Post-doctoral positions available – how does molecular crowding impact cell biology?

We seek motivated applicants to join our team working at the interface of cell biology, mechanobiology and biophysics.

Tens of thousands of biochemical reactions occur simultaneously in the cell. Small molecules are channeled through metabolic pathways at blistering speed. Giant complexes assemble to orchestrate transcription and translation. ATP fuels the active transport of organelles along microtubules, and actin networks drive membrane remodeling and agitate the cytoplasm. All of this occurs within a crowded cell interior that approaches the physical limits where jamming will occur. This extreme physical environment is both essential for life, and a potential liability. If cells become too dilute, they senesce and die. On the other hand, increased crowding eventually stalls growth. We found that the central growth regulator, mTORC1, is a crucial regulator of crowding in both the cytoplasm and nucleus. We also found that mechanical compression affects crowding and phase separation. We propose that perturbations to the physical properties of the cell interior through mechanical forces and the regulation of growth pathways play a crucial role in cell and developmental biology.

We have two new technologies that greatly facilitate this research: First, we created a gene that enables cells to produce a steady supply of fluorescent nanoparticles that act as tell- tales for shifts in intracellular physical properties [1]. Second, we developed microfluidic devices to control compressive stress, either quickly or slowly, while maintaining a constant chemical environment [2].

We seek a post-doctoral researcher to explore the connections between these biophysical phenomena and cell biological events including transcription, phase separation, mitosis, differentiation. There are a large number of possibilities depending on the interests on the candidate. We work in multiple model systems including yeast, cell lines and stem cells. Experience in quantitative microscopy, mechanobiology or biophysical analysis are beneficial, but we also aim to provide an environment that enables professional development and the acquisition of new skills. These projects benefit from a strong ongoing collaboration with Dr. Morgan Delarue at LAAS, Toulouse.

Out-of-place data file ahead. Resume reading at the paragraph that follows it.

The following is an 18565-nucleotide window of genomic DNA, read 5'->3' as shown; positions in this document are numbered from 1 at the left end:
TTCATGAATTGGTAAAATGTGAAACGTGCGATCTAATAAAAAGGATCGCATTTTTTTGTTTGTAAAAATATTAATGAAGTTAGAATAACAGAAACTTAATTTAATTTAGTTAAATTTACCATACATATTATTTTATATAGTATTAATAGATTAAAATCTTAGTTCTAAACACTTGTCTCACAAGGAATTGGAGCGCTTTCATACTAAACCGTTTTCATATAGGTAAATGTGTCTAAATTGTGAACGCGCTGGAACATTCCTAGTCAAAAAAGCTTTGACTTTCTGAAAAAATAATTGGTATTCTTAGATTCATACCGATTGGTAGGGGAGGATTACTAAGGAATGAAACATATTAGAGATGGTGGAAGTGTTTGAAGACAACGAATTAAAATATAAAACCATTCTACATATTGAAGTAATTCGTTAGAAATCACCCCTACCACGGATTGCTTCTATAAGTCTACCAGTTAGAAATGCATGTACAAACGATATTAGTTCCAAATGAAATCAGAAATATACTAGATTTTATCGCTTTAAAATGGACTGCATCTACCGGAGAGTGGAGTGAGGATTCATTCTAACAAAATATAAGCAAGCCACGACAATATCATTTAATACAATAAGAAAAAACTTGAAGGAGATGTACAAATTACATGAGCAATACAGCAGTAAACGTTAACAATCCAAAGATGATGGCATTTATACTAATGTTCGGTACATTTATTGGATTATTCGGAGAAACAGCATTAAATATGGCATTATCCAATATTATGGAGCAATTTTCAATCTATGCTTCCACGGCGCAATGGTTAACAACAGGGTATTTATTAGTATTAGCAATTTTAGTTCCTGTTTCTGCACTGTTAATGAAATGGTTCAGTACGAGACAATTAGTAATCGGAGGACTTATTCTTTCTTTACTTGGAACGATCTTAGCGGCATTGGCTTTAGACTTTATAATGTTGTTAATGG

Interested parties should send a CV and a one page cover-letter that briefly describes a project idea to Liam Holt:

  1. [1]  M. Delarue, G. P. Brittingham, S. Pfeffer, I. V. Surovtsev, S. Pinglay, K. J. Kennedy, M. Schaffer, J. I. Gutierrez, D. Sang, G. Poterewicz, J. K. Chung, J. M. Plitzko, J. T. Groves, C. Jacobs- Wagner, B. D. Engel, and L. J. Holt, “mTORC1 Controls Phase Separation and the Biophysical Properties of the Cytoplasm by Tuning Crowding.,” Cell, vol. 174, no. 2, pp. 338–349.e20, Jul. 2018.

  2. [2]  M. Delarue, G. Poterewicz, O. Hoxha, J. Choi, W. Yoo, J. Kayser, L. Holt, and O. Hallatschek, “SCWISh network is essential for survival under mechanical pressure.,” Proceedings of the Na- tional Academy of Sciences, vol. 114, no. 51, pp. 13465–13470, Nov. 2017.